Observing Resources for Amateur Astronomers – Part 3: Advanced Observers


Part 3: Advanced Observers
by Richard Rosenberg
Here we discuss materials useful for the advanced observer, by which we mean a large telescope user (8-inches or more). No longer satisfied with the “top 40” well-known objects, the advanced observer hunts out the “faint fuzzies” — those clusters, nebulae, and galaxies at the limit of vision.
Many resources mentioned previously are still quite useful here. I mention especially Guy Ottewell’s yearly ASTRONOMICAL CALENDAR, Phil Harrington’s STAR WARE and his web site, and some of the more advanced guides and atlases that appeared in the previous article.

This is a good place to mention a resource I’ve neglected up to now — newsgroups on the web. These are collections of individuals with a common interest who send e-mails to each other. YAHOO! GROUPS has hundreds of astronomy-related newsgroups.  These groups may be made of general observers, owners of particular scopes, people who like to sketch astronomical objects at the eyepiece.  You’ll probably find a group of interest.
Guidebooks
A list of books for the advanced observer must begin with BURNHAM’S CELESTIAL HANDBOOK by Robert Burnham, Jr. (3 volumes, Dover; $19.95 each). Organized in alphabetical order by constellation, a large number of deep-sky objects are listed by category (double stars, variable stars, clusters, nebulae, galaxies). What makes the book famous is its often-expansive commentary on objects of special interest to the author.
Another book I enjoy is STAR-HOPPING, by Robert Garfinkle (Cambridge University Press; $32.99). After general observing tips and a description of how to star-hop at an advanced level, 1 – 3 tours are described for each month. These are very extensive and objects vary from bright stars to obscure deep-sky objects. This book is to observing what the “Hubble Deep Field” is to astrophotography — an area of the sky is examined in minute detail.
The SKY WATCHER’S HANDBOOK (James Muirden, editor; W. H. Freeman; $35), covers all aspects of observing at an advanced level.  Planets, meteors, comets, deep-sky objects, novae/supernovae, photography, photometry and astrometry are covered.

 
Star Charts
An atlas to suit the advanced observer is URANOMETRIA 2000 (2 volumes, plus a field guide; Willmann-Bell; $49.95 each volume; $59.95 for the field guide), which displays stars to magnitude 9.5 and over 30,000 deep-sky objects.  The field guide serves as an extensive index.
Even more complete is the MILLENNIUM STAR ATLAS (3 volumes; Sky Publishing; now $149.95 in softcover) with stars to magnitude 11 and up-to-date star positions and magnitudes taken from the Hipparcos satellite.  There are over 10,000 deep-sky objects displayed.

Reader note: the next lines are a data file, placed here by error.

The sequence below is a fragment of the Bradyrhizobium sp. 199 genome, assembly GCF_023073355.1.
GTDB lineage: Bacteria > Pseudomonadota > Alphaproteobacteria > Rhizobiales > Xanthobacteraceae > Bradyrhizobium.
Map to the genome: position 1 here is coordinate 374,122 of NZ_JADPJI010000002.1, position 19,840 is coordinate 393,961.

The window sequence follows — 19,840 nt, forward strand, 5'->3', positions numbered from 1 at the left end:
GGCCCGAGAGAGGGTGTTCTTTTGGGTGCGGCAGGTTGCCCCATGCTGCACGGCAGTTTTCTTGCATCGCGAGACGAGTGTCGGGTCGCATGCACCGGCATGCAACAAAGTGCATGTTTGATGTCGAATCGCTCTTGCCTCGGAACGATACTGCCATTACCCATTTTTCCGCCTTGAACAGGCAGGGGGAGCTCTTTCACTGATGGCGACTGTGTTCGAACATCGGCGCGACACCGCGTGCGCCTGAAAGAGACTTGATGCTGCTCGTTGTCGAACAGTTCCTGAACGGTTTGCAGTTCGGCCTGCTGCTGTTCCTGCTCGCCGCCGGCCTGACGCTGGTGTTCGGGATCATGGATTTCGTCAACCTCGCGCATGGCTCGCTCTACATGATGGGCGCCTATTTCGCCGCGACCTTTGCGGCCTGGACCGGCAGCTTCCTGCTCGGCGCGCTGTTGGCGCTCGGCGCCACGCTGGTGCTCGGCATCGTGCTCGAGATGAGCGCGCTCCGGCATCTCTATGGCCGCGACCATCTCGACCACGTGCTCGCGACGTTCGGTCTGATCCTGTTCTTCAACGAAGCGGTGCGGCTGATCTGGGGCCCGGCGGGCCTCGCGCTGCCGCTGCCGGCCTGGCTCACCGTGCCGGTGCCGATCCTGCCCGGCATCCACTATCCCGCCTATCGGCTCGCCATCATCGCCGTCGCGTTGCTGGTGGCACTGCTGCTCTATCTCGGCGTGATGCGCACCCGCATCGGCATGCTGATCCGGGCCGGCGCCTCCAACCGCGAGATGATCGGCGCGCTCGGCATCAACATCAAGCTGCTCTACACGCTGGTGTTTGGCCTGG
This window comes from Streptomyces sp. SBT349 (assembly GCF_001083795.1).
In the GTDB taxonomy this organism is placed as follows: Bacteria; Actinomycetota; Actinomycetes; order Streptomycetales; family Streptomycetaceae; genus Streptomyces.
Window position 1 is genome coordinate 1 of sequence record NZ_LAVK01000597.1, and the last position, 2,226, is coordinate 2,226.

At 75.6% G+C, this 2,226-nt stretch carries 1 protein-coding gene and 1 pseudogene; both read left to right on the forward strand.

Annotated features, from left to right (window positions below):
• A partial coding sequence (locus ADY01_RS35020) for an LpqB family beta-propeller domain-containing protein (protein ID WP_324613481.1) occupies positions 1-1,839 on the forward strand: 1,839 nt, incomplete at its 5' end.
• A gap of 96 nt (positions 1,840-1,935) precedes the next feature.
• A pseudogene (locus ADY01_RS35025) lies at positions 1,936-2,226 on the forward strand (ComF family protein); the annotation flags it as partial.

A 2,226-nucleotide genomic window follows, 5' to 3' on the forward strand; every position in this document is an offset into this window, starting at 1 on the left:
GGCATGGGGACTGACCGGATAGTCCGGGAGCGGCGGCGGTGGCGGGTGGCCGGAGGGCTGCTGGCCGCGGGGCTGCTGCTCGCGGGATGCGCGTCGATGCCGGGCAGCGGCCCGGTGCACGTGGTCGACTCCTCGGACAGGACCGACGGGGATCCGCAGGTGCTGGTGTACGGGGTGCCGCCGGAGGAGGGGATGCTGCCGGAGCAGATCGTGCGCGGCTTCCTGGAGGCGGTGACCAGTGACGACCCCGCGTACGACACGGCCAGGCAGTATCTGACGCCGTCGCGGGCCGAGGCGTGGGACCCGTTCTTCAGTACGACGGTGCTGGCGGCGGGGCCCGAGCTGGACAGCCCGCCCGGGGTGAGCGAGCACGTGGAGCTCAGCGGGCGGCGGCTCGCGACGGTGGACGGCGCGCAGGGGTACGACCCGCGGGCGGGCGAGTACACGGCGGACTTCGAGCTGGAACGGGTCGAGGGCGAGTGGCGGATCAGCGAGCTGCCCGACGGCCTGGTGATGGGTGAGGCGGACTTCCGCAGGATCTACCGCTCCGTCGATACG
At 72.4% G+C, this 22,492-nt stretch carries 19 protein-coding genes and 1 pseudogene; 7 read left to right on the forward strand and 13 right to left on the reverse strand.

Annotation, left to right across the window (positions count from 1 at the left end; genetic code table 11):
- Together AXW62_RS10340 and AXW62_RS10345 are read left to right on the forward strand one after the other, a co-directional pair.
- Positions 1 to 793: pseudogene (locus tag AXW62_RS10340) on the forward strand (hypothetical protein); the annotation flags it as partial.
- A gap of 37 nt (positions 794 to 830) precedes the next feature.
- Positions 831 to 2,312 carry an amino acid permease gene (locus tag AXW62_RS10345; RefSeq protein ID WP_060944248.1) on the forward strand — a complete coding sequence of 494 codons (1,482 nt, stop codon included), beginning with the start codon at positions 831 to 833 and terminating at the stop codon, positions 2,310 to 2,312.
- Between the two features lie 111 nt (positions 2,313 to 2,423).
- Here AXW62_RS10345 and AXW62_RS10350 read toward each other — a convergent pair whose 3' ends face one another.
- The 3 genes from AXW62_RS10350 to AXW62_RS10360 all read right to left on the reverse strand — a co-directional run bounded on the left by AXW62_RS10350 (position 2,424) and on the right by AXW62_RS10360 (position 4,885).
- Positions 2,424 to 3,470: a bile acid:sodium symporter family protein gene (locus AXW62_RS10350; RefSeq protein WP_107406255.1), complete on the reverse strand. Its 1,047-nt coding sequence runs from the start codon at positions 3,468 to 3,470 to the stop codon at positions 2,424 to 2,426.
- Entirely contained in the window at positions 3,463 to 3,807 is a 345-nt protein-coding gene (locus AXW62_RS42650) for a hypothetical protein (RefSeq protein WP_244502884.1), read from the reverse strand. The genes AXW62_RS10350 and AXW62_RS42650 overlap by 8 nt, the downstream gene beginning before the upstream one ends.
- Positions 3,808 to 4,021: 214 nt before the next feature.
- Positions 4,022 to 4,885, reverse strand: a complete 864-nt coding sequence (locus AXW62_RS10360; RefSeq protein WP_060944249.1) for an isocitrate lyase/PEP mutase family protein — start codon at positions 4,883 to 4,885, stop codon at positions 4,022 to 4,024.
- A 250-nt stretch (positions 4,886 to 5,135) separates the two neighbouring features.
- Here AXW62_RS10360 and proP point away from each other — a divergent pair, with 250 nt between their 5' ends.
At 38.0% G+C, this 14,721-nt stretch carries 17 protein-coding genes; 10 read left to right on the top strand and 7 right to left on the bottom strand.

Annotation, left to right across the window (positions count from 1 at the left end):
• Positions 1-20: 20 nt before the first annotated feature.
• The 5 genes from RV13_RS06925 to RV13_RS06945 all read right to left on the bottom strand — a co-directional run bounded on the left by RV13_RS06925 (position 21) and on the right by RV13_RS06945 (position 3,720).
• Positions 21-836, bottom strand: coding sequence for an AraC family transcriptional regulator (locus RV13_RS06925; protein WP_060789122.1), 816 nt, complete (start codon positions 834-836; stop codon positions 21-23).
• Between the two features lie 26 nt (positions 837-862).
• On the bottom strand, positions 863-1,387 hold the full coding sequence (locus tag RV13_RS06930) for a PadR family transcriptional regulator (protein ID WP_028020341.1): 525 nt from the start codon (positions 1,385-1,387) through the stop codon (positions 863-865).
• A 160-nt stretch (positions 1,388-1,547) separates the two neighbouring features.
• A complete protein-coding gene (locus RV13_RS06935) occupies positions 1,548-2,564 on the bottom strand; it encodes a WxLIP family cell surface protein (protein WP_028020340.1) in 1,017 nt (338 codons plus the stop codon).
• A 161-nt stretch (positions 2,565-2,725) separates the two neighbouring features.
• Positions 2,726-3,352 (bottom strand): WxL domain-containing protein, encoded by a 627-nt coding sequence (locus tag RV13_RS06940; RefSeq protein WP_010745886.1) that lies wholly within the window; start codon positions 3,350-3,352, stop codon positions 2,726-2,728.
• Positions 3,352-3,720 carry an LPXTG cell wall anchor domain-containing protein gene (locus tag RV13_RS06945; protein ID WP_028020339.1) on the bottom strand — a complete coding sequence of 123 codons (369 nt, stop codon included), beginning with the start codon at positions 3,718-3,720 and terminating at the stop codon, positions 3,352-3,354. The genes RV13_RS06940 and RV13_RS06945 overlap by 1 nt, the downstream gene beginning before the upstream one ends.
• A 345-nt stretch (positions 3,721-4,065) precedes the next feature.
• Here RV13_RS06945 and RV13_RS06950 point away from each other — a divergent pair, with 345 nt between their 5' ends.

Websites
THE NGC-IC PROJECT is a wonderful web site for info on the New General Catalogue and Index Catalogue. These are compendiums of deep-sky objects somewhat fainter than the Messier objects. The original catalogues are on-line in their entirety.  Or enter an item (say NGC 1234) and get a photo (if available), its coordinates, magnitude, description and so forth. Check out the best set of advanced astronomy links I know of.
CapellaSoft (the maker of SkyTools software) maintains the SKYHOUND website. Updated monthly, there is an Observer’s Page, describing the faint fuzzies best seen this month, currently-visible comets, and there’s a feature article, as well as links to other “heavy-duty” observer web pages.  (More resources on comets will be found in Part 4.)
The HAWAIIAN ASTRONOMICAL SOCIETY web site has a lot of great stuff for anyone interested in astronomy. For the advanced observer in particular, there is an on-line DeepSky Atlas. For nearly every constellation, you have maps suitable for both the naked-eye and a large-telescope.  The latter maps are complete to magnitude 10, with deep-sky objects to magnitude 12.  In addition, there are photos, descriptions, and finder charts for selected objects.
Regrettably, one area of observing I have not covered is astrophotography, as I have little knowledge in this area. Perhaps someone better suited than I can provide information in a subsequent article.  Look here for Sky & Telescope articles on the subject.
In the final installment, we’ll cover some miscellaneous areas — reference works, astronomy magazines, virtual “observing” on your computer, and how to keep track of what’s up.